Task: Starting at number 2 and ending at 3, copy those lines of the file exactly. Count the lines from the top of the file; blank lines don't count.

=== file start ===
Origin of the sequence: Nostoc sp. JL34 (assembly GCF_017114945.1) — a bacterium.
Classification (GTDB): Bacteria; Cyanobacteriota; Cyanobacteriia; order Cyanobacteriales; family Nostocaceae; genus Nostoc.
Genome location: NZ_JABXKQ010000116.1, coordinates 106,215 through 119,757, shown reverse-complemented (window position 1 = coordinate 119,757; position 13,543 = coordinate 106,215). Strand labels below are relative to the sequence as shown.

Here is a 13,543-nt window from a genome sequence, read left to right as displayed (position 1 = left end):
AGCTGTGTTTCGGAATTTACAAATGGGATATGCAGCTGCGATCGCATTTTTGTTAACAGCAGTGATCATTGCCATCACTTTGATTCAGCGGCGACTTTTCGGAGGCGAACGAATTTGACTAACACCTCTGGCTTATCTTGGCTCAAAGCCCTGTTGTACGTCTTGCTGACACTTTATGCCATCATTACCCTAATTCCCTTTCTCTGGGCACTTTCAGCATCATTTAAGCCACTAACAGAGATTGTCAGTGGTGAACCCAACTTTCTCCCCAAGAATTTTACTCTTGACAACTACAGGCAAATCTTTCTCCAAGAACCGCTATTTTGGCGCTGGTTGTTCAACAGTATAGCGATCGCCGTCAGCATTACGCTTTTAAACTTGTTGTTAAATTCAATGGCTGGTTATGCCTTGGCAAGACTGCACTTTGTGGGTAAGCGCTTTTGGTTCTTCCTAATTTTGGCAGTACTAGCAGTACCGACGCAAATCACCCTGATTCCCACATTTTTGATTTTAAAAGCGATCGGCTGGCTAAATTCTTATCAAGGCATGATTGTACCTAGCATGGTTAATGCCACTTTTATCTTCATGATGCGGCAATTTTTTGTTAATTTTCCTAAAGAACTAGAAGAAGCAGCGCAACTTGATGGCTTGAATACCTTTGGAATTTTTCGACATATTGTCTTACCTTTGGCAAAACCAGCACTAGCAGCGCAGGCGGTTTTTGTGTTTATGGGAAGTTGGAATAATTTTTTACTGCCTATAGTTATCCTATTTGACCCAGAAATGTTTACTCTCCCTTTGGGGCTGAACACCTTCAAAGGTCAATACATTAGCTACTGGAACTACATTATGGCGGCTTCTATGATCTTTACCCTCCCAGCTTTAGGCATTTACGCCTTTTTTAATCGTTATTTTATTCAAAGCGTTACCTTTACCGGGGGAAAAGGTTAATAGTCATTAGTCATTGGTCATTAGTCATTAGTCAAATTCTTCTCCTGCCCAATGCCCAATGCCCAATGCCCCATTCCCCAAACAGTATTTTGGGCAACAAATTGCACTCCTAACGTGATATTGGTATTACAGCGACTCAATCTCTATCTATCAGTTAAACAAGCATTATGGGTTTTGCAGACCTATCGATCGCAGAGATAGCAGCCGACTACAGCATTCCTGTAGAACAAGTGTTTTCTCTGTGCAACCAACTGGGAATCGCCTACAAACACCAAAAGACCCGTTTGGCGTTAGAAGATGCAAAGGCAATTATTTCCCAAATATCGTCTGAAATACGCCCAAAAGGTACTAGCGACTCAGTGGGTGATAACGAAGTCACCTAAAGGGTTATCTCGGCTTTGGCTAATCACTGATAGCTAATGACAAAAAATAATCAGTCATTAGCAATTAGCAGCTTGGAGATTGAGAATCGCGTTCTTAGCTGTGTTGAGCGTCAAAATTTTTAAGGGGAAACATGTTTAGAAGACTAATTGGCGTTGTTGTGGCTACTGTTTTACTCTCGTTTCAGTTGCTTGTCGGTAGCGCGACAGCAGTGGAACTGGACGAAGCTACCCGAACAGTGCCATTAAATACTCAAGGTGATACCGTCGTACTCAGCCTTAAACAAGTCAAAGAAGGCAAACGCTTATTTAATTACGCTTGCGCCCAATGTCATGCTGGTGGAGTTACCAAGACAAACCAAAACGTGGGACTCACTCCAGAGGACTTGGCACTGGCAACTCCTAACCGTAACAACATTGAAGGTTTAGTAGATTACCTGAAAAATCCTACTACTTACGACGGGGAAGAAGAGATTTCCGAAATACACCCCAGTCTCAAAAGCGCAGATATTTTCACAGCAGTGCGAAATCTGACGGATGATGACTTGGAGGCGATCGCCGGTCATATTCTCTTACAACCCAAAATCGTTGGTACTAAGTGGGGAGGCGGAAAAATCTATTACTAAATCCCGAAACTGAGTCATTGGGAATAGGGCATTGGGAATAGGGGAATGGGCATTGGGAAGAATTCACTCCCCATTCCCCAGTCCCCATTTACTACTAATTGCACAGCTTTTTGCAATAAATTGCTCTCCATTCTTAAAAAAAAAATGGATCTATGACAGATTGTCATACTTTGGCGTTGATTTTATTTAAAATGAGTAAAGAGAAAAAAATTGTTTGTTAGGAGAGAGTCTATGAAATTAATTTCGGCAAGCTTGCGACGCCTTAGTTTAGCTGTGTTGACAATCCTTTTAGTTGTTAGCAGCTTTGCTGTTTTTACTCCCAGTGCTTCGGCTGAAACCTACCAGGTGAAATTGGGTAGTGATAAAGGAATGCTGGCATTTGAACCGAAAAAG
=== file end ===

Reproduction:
Classification (GTDB): Bacteria; Cyanobacteriota; Cyanobacteriia; order Cyanobacteriales; family Nostocaceae; genus Nostoc.
Genome location: NZ_JABXKQ010000116.1, coordinates 106,215 through 119,757, shown reverse-complemented (window position 1 = coordinate 119,757; position 13,543 = coordinate 106,215). Strand labels below are relative to the sequence as shown.